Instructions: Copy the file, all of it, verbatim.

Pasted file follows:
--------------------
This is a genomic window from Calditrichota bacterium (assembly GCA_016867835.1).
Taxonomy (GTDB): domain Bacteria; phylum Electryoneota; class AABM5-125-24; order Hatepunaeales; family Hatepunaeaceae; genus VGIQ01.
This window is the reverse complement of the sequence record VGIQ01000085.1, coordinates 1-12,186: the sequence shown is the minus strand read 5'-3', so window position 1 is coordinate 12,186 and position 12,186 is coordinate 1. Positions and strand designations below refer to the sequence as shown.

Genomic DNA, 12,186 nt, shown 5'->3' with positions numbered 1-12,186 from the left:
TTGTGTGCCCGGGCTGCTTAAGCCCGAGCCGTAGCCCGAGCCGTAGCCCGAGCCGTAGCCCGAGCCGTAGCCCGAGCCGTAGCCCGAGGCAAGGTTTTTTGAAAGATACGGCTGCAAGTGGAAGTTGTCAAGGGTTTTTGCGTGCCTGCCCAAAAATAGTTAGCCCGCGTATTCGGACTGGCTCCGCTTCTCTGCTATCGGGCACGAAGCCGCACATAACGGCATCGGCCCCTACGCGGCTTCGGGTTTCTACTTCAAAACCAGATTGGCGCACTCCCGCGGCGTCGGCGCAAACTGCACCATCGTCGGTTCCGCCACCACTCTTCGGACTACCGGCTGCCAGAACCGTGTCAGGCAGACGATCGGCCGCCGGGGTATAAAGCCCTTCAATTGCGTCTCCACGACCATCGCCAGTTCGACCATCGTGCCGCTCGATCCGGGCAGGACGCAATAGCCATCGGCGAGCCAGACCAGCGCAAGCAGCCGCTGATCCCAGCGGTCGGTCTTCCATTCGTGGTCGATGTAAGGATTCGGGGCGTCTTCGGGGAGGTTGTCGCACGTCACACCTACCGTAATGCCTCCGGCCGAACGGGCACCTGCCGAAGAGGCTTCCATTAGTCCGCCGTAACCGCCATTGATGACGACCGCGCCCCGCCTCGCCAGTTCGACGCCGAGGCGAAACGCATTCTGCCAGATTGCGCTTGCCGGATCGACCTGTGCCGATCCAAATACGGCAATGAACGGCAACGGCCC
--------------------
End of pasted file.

This is a genomic window from Calditrichota bacterium (assembly GCA_016867835.1).
Taxonomy (GTDB): domain Bacteria; phylum Electryoneota; class AABM5-125-24; order Hatepunaeales; family Hatepunaeaceae; genus VGIQ01.
This window is the reverse complement of the sequence record VGIQ01000085.1, coordinates 1-12,186: the sequence shown is the minus strand read 5'-3', so window position 1 is coordinate 12,186 and position 12,186 is coordinate 1. Positions and strand designations below refer to the sequence as shown.

Genomic DNA, 12,186 nt, shown 5'->3' with positions numbered 1-12,186 from the left:
TTGTGTGCCCGGGCTGCTTAAGCCCGAGCCGTAGCCCGAGCCGTAGCCCGAGCCGTAGCCCGAGCCGTAGCCCGAGCCGTAGCCCGAGGCAAGGTTTTTTGAAAGATACGGCTGCAAGTGGAAGTTGTCAAGGGTTTTTGCGTGCCTGCCCAAAAATAGTTAGCCCGCGTATTCGGACTGGCTCCGCTTCTCTGCTATCGGGCACGAAGCCGCACATAACGGCATCGGCCCCTACGCGGCTTCGGGTTTCTACTTCAAAACCAGATTGGCGCACTCCCGCGGCGTCGGCGCAAACTGCACCATCGTCGGTTCCGCCACCACTCTTCGGACTACCGGCTGCCAGAACCGTGTCAGGCAGACGATCGGCCGCCGGGGTATAAAGCCCTTCAATTGCGTCTCCACGACCATCGCCAGTTCGACCATCGTGCCGCTCGATCCGGGCAGGACGCAATAGCCATCGGCGAGCCAGACCAGCGCAAGCAGCCGCTGATCCCAGCGGTCGGTCTTCCATTCGTGGTCGATGTAAGGATTCGGGGCGTCTTCGGGGAGGTTGTCGCACGTCACACCTACCGTAATGCCTCCGGCCGAACGGGCACCTGCCGAAGAGGCTTCCATTAGTCCGCCGTAACCGCCATTGATGACGACCGCGCCCCGCCTCGCCAGTTCGACGCCGAGGCGAAACGCATTCTGCCAGATTGCGCTTGCCGGATCGACCTGTGCCGATCCAAATACGGCAATGAACGGCAACGGCCC